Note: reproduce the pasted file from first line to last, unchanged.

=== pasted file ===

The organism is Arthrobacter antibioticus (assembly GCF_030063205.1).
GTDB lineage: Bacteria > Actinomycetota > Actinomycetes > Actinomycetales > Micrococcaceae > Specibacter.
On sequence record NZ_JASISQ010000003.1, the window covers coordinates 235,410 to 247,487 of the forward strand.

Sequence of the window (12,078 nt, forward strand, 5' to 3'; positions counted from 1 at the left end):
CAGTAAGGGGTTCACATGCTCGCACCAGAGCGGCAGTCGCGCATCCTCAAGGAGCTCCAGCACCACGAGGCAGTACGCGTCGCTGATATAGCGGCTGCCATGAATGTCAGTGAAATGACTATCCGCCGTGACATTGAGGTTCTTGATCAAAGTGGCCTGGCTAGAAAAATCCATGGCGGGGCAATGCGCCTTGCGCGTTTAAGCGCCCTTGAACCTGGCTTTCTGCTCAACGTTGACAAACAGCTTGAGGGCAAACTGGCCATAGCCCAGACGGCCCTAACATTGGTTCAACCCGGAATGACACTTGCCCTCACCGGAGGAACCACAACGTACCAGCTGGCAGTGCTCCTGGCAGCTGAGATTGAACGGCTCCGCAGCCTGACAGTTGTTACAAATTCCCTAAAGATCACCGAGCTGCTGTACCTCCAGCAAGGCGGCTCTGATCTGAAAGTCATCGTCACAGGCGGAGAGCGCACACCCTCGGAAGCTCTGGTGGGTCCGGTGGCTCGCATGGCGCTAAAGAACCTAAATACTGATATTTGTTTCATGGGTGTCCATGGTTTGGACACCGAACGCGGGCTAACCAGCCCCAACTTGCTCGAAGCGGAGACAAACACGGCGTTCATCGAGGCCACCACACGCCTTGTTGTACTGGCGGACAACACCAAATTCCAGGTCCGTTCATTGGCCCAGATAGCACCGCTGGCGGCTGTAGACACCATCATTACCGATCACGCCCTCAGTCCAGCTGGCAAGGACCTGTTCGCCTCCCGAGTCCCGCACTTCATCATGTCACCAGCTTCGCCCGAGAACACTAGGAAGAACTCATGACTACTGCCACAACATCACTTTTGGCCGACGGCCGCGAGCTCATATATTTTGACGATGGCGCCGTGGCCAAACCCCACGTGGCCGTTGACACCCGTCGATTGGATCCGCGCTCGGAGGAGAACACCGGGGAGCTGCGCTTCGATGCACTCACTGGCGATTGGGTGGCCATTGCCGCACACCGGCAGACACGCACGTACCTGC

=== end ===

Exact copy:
The organism is Arthrobacter antibioticus (assembly GCF_030063205.1).
GTDB lineage: Bacteria > Actinomycetota > Actinomycetes > Actinomycetales > Micrococcaceae > Specibacter.
On sequence record NZ_JASISQ010000003.1, the window covers coordinates 235,410 to 247,487 of the forward strand.

Sequence of the window (12,078 nt, forward strand, 5' to 3'; positions counted from 1 at the left end):
CAGTAAGGGGTTCACATGCTCGCACCAGAGCGGCAGTCGCGCATCCTCAAGGAGCTCCAGCACCACGAGGCAGTACGCGTCGCTGATATAGCGGCTGCCATGAATGTCAGTGAAATGACTATCCGCCGTGACATTGAGGTTCTTGATCAAAGTGGCCTGGCTAGAAAAATCCATGGCGGGGCAATGCGCCTTGCGCGTTTAAGCGCCCTTGAACCTGGCTTTCTGCTCAACGTTGACAAACAGCTTGAGGGCAAACTGGCCATAGCCCAGACGGCCCTAACATTGGTTCAACCCGGAATGACACTTGCCCTCACCGGAGGAACCACAACGTACCAGCTGGCAGTGCTCCTGGCAGCTGAGATTGAACGGCTCCGCAGCCTGACAGTTGTTACAAATTCCCTAAAGATCACCGAGCTGCTGTACCTCCAGCAAGGCGGCTCTGATCTGAAAGTCATCGTCACAGGCGGAGAGCGCACACCCTCGGAAGCTCTGGTGGGTCCGGTGGCTCGCATGGCGCTAAAGAACCTAAATACTGATATTTGTTTCATGGGTGTCCATGGTTTGGACACCGAACGCGGGCTAACCAGCCCCAACTTGCTCGAAGCGGAGACAAACACGGCGTTCATCGAGGCCACCACACGCCTTGTTGTACTGGCGGACAACACCAAATTCCAGGTCCGTTCATTGGCCCAGATAGCACCGCTGGCGGCTGTAGACACCATCATTACCGATCACGCCCTCAGTCCAGCTGGCAAGGACCTGTTCGCCTCCCGAGTCCCGCACTTCATCATGTCACCAGCTTCGCCCGAGAACACTAGGAAGAACTCATGACTACTGCCACAACATCACTTTTGGCCGACGGCCGCGAGCTCATATATTTTGACGATGGCGCCGTGGCCAAACCCCACGTGGCCGTTGACACCCGTCGATTGGATCCGCGCTCGGAGGAGAACACCGGGGAGCTGCGCTTCGATGCACTCACTGGCGATTGGGTGGCCATTGCCGCACACCGGCAGACACGCACGTACCTGC